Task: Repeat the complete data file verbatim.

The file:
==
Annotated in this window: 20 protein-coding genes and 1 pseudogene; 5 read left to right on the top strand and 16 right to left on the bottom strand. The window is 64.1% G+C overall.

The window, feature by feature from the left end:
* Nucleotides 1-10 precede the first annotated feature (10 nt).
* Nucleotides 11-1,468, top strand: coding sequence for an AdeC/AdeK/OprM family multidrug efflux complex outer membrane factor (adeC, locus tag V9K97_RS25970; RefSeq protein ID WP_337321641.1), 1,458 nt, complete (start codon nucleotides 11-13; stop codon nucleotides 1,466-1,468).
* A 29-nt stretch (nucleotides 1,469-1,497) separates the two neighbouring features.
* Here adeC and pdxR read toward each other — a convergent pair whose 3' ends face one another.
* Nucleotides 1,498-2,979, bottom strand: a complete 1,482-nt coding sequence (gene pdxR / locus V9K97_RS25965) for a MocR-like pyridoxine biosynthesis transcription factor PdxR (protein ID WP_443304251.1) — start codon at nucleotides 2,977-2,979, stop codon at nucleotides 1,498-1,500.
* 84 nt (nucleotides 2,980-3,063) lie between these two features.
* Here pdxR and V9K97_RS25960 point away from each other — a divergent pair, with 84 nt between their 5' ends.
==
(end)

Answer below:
Annotated in this window: 20 protein-coding genes and 1 pseudogene; 5 read left to right on the top strand and 16 right to left on the bottom strand. The window is 64.1% G+C overall.

The window, feature by feature from the left end:
* Nucleotides 1-10 precede the first annotated feature (10 nt).
* Nucleotides 11-1,468, top strand: coding sequence for an AdeC/AdeK/OprM family multidrug efflux complex outer membrane factor (adeC, locus tag V9K97_RS25970; RefSeq protein ID WP_337321641.1), 1,458 nt, complete (start codon nucleotides 11-13; stop codon nucleotides 1,466-1,468).
* A 29-nt stretch (nucleotides 1,469-1,497) separates the two neighbouring features.
* Here adeC and pdxR read toward each other — a convergent pair whose 3' ends face one another.
* Nucleotides 1,498-2,979, bottom strand: a complete 1,482-nt coding sequence (gene pdxR / locus V9K97_RS25965) for a MocR-like pyridoxine biosynthesis transcription factor PdxR (protein ID WP_443304251.1) — start codon at nucleotides 2,977-2,979, stop codon at nucleotides 1,498-1,500.
* 84 nt (nucleotides 2,980-3,063) lie between these two features.
* Here pdxR and V9K97_RS25960 point away from each other — a divergent pair, with 84 nt between their 5' ends.